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How to Improve Your Memory

By: Miriam Vered - Updated: 1 Oct 2012 | comments*Discuss
 
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In the 5th century BCE, a Greek named Simonides had to leave a banquet early. After he left, an earthquake destroyed the banquet hall, and everyone there was killed. Although the bodies were unrecognizable in the wreckage, Simonides identified them all because he could remember where everyone had been sitting. His memorization methods have been used by scholars throughout history, and are still popular today.

List Learning Strategies

These strategies tend to be mnemonic - that means that they link the items to be learnt to information that is already firmly in place in the long term memory. Order and images are the two key concepts. Most of us are already aware of some simple mnemonics, and use them from childhood without thinking twice. For example - how do you remember the colours of the rainbow? A lot of people use the mnemonic "Richard of York Gave Battle In Vain", where the first letter of each word reminds them of a colour starting with the same letter. (Red, Orange, Yellow, Green, Blue Indigo, Violet).

The very same principles apply to more complex mnemonic systems, like the method used by Simonides, which is called the method of loci, or the Roman room method. You choose a very familiar room, or house, or daily journey, or even your body. You select items of furniture, or landmarks on the journey, or body parts, and train yourself to always pass your loci in the same order. Then you imagine each item on your list at one of your loci. So if you're trying to memorize your shopping list, you could start by imagining a box of eggs by the front door, a milk carton on the hatstand, an orange on the windowsill, and so on.

A similar strategy uses numbers as memory pegs. First you think of an image that you'll always associate with each number, like a pen for 1, a swan neck for 2, snooker balls for 3 etc, then you imagine each item on the list associated with each of your pegs. For example, you could imagine writing on the eggs with the pen, a swan drinking your milk, rolling the orange at the snooker balls etc. In the link method, you imagine a link between each item, like the eggs cracking over the milk, and the milk spilling on the orange. In the story method, you tell a story that links the items in the correct order.

The problem with all these methods is that it can be hard to recall each item without going through the whole list. Most of the methods are also hard to use effectively without lots of training and preliminary memorization. The loci method has the advantage that the room or journey is already very familiar so you don't have to expend any extra effort memorizing it.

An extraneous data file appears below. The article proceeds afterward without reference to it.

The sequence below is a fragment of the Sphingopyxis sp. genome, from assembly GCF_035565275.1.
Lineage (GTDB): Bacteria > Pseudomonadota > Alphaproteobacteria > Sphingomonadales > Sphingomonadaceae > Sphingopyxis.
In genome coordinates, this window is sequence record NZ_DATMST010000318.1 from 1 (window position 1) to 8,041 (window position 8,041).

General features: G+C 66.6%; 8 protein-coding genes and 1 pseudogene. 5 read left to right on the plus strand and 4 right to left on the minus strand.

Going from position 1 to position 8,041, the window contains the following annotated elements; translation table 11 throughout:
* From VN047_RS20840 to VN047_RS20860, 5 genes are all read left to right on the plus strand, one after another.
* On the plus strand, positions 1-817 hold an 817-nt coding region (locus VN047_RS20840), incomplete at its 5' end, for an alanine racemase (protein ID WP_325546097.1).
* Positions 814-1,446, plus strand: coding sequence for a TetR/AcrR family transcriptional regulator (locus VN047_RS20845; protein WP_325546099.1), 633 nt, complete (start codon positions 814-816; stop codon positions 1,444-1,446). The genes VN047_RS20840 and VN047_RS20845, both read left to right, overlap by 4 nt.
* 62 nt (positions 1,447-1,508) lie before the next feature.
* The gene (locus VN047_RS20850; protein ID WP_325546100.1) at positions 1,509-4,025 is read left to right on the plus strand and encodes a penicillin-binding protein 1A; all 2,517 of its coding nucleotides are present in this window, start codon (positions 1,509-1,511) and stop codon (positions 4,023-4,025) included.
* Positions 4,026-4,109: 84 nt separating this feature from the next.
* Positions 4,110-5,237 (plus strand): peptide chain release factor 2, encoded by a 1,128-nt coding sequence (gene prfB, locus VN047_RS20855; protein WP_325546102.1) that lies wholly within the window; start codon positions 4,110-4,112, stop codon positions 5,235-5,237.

General Principles of Memory

Most memory experts, from ancient times until today, agree that, although complex memory strategies can work wonders for the dedicated few, for most people some basic principles require less effort and are more useful. These include breaking information up into manageable portions, absolute concentration while memorizing, lots of repetition and reading information aloud while memorizing. Associations between facts to be remembered are important, and emotional associations can be the most effective. Studies have also shown the importance of sufficient sleep for optimal performance of all cognitive tasks, including memorizing. Regular physical exercise also seems to boost memory, while regular use of alcohol or marijuana can cause memory havoc.

Music and Memory

How do most children learn the alphabet? The A,B,C song is certainly the easiest way, and childhood learning is littered with similar didactic jingles. Somehow in adulthood, we seem to drift away from deliberately using music to aid our memories, but if you think about it, pop lyrics often seem to enter our heads apparently by osmosis, even when other information that we may have spent hours studying just seems to slip away. Some enterprising science teachers who've noticed the way that music seems to hold the back door key to memory have set the third law of thermodynamics and the periodic table to popular tunes!

How Does the Brain Memorize?

Brain scanning studies have shown that one part of the brain lights up while people are memorizing information, but another is active when they're predicting whether the information will be needed in the future. It seems that people with good memories don't just cram lots of facts in. They also effectively mark which facts are actually important. As we learn more about how this process takes place, science may develop new strategies for improving our memory skills. On the other hand, it may turn out that however complex our technology, we haven't got a lot to add to the techniques that Simonides developed 2500 years ago!

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